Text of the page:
A Step by Step Guide - The Makings of an Injection Moulding Machine
You probably can’t tell at first sight, but nearly every single appliance or device you use these days has plastic parts integrated on it. As you begin to learn everything related to the world of Injection Moulding Machine, the main basics of the process are to create a mold of the piece or part you are looking to replicate.
You probably can’t tell at first sight, but nearly every single appliance or device you use these days has plastic parts integrated on it. As you begin to learn everything related to the world of plastic injection molding, the main basics of the process are to create a mold of the piece or part you are looking to replicate.
Creating this mold, even of an existing part is one of the more time-consuming processes out there, mainly because it requires a great deal of patience to recreate or cast the details related to it. Sometimes the process has to be replicated from scratch, as the client requesting the mold does not have the original specs to what he actually needs.
Working your way with everything you have at hand Creating a mold always begins by doing some reverse-engineering on the component or taking the original prototype and creates a 3D model of it using computer software. This stage of the process can take up to 48 man hours to complete depending on the level of detail required on the part.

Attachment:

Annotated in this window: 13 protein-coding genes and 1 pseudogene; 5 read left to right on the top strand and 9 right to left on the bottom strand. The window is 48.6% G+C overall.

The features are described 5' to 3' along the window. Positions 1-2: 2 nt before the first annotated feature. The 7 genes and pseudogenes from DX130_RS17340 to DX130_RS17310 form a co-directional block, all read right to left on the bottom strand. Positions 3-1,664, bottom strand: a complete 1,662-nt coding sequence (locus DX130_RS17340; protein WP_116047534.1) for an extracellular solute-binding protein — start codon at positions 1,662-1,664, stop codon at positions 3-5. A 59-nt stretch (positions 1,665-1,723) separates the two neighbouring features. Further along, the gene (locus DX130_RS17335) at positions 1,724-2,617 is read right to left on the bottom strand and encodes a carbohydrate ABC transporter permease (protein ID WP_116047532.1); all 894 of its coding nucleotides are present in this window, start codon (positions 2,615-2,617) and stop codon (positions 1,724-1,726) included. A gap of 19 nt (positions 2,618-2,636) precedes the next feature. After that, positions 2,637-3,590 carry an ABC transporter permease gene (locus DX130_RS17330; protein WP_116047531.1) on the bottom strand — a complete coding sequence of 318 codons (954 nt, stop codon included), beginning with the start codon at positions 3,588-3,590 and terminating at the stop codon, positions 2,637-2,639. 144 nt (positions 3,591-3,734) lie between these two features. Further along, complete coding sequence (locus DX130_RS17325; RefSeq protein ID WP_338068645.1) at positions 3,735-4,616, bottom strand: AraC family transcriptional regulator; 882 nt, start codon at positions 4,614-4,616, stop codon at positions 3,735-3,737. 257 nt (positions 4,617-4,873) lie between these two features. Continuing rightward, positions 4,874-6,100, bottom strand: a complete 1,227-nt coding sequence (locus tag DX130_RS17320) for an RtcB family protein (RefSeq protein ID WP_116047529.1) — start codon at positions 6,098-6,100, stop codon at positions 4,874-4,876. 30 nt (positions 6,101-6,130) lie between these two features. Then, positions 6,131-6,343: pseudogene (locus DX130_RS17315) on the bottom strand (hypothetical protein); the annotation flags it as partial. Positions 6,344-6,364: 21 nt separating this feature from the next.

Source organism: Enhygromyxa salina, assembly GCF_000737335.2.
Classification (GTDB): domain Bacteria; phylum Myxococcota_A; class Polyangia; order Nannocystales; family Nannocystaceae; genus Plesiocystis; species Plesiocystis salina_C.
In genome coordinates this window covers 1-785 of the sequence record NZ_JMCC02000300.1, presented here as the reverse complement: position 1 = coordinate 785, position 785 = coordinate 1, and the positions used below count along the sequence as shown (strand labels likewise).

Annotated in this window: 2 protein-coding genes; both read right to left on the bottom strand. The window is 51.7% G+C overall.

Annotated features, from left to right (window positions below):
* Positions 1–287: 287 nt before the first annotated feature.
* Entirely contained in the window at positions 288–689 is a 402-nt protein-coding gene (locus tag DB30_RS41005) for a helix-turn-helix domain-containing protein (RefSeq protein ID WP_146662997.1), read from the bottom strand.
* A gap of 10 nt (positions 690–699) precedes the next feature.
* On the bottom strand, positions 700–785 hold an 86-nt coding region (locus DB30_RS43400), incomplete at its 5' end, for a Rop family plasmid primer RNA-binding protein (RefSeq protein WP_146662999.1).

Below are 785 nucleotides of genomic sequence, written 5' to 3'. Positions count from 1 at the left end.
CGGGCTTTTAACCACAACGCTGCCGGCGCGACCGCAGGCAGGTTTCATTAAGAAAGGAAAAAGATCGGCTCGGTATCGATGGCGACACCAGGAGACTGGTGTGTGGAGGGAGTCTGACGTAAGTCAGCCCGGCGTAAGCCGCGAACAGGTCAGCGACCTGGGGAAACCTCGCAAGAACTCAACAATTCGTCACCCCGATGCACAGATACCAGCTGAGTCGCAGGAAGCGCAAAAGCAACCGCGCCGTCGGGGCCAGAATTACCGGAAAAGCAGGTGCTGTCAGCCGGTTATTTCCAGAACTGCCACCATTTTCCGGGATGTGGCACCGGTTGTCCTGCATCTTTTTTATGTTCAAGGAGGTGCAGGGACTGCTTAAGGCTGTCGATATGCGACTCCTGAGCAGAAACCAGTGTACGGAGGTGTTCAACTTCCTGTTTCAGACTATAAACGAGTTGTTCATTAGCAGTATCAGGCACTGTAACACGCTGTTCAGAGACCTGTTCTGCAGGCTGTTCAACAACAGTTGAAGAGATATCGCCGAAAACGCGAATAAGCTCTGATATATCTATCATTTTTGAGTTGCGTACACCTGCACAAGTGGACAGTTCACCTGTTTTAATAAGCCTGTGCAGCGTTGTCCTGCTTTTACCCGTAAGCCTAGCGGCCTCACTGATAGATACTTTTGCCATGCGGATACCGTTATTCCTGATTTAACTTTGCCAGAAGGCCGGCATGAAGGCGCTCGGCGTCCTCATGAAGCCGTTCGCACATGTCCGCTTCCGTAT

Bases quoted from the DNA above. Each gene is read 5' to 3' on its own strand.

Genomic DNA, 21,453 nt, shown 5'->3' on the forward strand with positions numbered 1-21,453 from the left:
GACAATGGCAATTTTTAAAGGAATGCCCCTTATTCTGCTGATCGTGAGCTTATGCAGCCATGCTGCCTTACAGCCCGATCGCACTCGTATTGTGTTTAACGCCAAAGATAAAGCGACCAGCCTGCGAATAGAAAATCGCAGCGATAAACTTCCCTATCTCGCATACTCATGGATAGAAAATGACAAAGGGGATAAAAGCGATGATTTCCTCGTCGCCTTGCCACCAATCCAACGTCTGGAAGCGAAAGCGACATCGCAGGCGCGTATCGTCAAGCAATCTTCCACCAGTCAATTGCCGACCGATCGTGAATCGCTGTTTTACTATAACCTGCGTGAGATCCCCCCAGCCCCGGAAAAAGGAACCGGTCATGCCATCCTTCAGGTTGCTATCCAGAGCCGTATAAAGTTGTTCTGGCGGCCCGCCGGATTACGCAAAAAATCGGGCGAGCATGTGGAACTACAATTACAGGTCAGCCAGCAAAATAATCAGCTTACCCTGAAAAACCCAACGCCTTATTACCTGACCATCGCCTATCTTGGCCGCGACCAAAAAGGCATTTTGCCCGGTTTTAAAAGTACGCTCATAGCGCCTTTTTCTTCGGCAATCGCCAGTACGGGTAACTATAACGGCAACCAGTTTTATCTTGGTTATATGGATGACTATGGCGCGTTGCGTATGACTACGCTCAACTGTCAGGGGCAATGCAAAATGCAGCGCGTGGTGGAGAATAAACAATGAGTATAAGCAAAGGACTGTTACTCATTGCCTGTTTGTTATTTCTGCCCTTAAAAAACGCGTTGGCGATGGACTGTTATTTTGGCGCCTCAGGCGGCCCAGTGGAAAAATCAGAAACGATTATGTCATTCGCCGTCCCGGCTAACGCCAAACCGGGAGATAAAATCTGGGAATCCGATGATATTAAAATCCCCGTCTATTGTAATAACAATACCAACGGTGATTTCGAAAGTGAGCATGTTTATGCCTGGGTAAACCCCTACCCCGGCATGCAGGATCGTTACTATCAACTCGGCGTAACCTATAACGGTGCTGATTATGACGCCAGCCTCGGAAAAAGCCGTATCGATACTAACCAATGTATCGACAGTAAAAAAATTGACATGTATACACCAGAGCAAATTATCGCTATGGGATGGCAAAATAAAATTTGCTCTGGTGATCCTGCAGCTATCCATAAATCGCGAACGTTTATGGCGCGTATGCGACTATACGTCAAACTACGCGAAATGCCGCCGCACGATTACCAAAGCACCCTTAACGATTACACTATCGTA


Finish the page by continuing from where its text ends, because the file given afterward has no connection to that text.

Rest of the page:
When the computer model is finished it has to be referred to the client for revision and approval, is important to keep open channels of communication, since this will happen quite often. After getting the go-ahead from the client is time for some decisions regarding logistics.
The creative team behind the assignment needs to figure out where the mold cavities should be located as well as working out the measurements to determine the thickness of the steel casts used in the mold.
Attention to detail and engineering Other considerations have to be figured out as you go to the next step, even figuring out the way the mold will open to release the reproductions. When logistics are taken care of is now the turn of engineering to do their magic and figure out the materials best suited to create the mold.
Most of the time the choice of materials is based on the number of uses the mold is expected to have, as well as the features of the part being created. If we are working a plastic part that requires insulation is very likely that polyethylene will be used, as well as other non-abrasive components.
If you are creating carcasses or plastic parts that will be exposed to the elements, is very likely that engineering will choose to go with fiberglass materials.
Casting the mold and preparing the order While in the past the mold was created by hand, making this part of the process very expensive, these days such levels of craftsmanship are not required for basic, small plastic components.
By placing the data created for the part in our specialized software we can have specialized hardware create the cast and cut the steel pieces needed to complete the mold. This part of the process can take from 40 to 50 man-hours. After the mold gets inspected and approved by the client, you can start the manufacturing process according to the requests of your order.
A basic shipment of 60 parts measuring 6-inches high and 4-inches wide can take up from 130 to 170 man-hours to complete. There will be a final inspection before dispatching the order, and that will be it.